According to a story in the San Antonio Express-News, husband-and-wife legal partners Ted H. and Mary Schorlemer Roberts received money in a curious sequence of events. Mary, claiming to seek “no strings” discreet encounters, would seduce men over an Internet dating service. Ted would then write the men (in legal documents sometimes typed by Mary) and notify them that he planned to seek intrusive and public civil discovery to investigate whether the affair brought forward potential causes of action that were flimsy at best; the men would pay tens of thousands of dollars for a release and confidentiality agreement.
Two San Antonio, Texas, lawyers, married to each other, face a trial on theft charges based on allegations that the wife had sexual liaisons with four men whom the husband subsequently threatened with litigation unless they compensated him for his emotional distress.
You’ll never guess how the Roberts’ lawyer defends them:
[Michael] McCrum contends the state is trying to prosecute his clients for something that civil lawyers do all the time — send demand letters and present petitions they plan to file under Rule 202.
“By stretching statutory words to an unprecedented interpretation, the state seeks to criminalize as “theft the presentment and subsequent settlement of potential claims authorized under the Texas Rules of Civil Procedure,” Mary and Ted Roberts alleged in one of several motions to quash their indictments that Harle dismissed in October 2006. …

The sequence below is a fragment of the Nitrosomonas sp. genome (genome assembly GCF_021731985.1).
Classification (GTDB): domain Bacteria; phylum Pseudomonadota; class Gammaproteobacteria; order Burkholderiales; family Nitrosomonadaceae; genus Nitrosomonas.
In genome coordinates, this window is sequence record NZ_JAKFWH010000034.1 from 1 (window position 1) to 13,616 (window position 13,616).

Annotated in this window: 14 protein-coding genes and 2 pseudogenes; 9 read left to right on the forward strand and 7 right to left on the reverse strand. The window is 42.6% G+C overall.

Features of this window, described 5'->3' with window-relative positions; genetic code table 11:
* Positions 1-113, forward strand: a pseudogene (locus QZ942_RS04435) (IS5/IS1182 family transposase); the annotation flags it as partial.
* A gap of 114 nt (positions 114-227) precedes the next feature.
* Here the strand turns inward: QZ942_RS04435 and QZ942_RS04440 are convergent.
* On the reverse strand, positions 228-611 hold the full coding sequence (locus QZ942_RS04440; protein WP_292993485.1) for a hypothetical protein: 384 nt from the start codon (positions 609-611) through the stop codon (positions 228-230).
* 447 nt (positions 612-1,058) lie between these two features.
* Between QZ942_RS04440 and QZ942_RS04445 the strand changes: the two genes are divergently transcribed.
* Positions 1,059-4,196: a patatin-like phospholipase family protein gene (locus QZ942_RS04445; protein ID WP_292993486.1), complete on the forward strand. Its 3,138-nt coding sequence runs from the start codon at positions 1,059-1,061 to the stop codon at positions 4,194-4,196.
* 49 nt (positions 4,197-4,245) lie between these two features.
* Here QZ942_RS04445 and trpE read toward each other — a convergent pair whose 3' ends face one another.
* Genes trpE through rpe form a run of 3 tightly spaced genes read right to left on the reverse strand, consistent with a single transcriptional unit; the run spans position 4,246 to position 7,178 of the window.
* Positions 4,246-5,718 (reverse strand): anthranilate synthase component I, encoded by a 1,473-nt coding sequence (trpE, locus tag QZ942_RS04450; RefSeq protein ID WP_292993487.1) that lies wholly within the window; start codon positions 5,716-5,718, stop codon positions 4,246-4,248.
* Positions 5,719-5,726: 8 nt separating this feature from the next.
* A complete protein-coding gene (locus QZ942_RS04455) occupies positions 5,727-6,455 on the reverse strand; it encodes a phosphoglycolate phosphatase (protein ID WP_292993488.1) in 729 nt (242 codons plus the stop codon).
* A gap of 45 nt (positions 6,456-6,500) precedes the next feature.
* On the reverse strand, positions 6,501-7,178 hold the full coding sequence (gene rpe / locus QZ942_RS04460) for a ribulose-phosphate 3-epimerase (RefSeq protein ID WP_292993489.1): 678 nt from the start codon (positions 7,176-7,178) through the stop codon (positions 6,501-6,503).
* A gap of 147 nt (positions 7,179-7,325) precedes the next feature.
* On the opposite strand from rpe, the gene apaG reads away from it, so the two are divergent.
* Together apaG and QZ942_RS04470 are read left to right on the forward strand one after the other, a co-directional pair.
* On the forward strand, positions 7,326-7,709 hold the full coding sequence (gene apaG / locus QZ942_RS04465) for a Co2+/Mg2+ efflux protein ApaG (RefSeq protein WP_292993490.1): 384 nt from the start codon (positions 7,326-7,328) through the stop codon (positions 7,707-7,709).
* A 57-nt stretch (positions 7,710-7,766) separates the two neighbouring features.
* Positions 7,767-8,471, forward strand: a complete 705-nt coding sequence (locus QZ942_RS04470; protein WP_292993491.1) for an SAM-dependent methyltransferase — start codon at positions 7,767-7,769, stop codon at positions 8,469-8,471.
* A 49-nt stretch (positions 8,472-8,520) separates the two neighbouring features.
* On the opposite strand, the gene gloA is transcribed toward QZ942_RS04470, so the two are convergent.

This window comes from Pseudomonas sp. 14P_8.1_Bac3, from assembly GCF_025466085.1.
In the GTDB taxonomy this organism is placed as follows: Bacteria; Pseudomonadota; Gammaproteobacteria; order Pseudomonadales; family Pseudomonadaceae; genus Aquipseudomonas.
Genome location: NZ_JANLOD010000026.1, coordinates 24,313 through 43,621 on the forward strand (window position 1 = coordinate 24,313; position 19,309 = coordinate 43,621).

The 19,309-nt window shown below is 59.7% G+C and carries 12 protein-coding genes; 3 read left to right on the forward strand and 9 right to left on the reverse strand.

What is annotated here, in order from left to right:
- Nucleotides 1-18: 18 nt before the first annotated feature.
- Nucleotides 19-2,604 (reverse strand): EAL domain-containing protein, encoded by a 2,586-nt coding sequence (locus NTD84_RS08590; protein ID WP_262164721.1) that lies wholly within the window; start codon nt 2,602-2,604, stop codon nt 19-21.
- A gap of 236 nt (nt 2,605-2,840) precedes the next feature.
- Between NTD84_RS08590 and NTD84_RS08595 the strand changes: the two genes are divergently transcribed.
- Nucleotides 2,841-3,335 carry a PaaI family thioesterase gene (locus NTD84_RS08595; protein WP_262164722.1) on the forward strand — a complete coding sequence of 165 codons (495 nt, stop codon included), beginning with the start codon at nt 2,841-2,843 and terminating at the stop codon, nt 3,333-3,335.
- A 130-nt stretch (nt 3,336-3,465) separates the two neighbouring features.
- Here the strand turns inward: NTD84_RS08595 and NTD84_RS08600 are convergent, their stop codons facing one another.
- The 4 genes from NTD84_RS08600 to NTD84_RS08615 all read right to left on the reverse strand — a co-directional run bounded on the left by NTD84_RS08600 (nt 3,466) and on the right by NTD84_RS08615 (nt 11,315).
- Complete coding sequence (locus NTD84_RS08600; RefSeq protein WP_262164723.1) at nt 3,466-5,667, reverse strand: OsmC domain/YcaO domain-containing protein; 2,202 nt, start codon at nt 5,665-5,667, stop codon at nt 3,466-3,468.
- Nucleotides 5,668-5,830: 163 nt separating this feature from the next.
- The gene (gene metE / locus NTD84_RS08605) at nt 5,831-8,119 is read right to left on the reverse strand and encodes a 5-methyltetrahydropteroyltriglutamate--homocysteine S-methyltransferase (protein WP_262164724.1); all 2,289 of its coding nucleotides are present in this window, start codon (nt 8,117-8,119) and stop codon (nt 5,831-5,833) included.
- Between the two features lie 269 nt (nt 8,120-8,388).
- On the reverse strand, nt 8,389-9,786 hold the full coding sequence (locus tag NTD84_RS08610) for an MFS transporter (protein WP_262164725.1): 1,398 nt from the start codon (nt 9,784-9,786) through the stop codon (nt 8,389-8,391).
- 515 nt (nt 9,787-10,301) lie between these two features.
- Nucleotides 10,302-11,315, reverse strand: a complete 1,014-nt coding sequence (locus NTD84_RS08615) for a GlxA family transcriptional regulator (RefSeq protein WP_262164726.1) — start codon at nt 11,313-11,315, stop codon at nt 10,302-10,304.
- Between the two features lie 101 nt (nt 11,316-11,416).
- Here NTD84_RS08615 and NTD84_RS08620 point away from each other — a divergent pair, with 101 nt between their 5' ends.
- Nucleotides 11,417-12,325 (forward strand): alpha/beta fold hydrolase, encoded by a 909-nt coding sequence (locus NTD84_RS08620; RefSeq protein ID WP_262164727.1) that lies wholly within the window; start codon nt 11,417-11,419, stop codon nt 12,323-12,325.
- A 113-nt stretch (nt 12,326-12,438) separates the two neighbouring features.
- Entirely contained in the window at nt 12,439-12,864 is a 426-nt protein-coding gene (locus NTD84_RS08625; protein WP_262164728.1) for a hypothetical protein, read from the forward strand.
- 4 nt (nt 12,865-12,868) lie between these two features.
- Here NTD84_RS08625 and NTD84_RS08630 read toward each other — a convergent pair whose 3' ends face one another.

[Baker Botts attorney Rod] Phelan says there is “a kernel of truth” in the point that McCrum is making. “The line between extortion or blackmail and making a demand to settle a colorable claim is gray,” he says.
The prosecutor distinguishes the two by noting that Ted Roberts was acting pro se. (Mary Alice Robbins, “Married Lawyers Face Trial for Payment Demands After Wife’s Affairs”, Texas Lawyer, Feb. 6). Note that these are theft, rather than extortion charges, however; a stretch, to be sure, but the prosecutors decided that Texas law does permit extortion in these circumstances. (It does seem rather appalling under the prosecutors’ view that the only thing Roberts needed to accomplish his blackmail is to expand the conspiracy to a third person.) Unfortunately for the extortion victims, their identities were revealed by the indictment and the Texas Lawyer coverage. A job for ReputationDefender?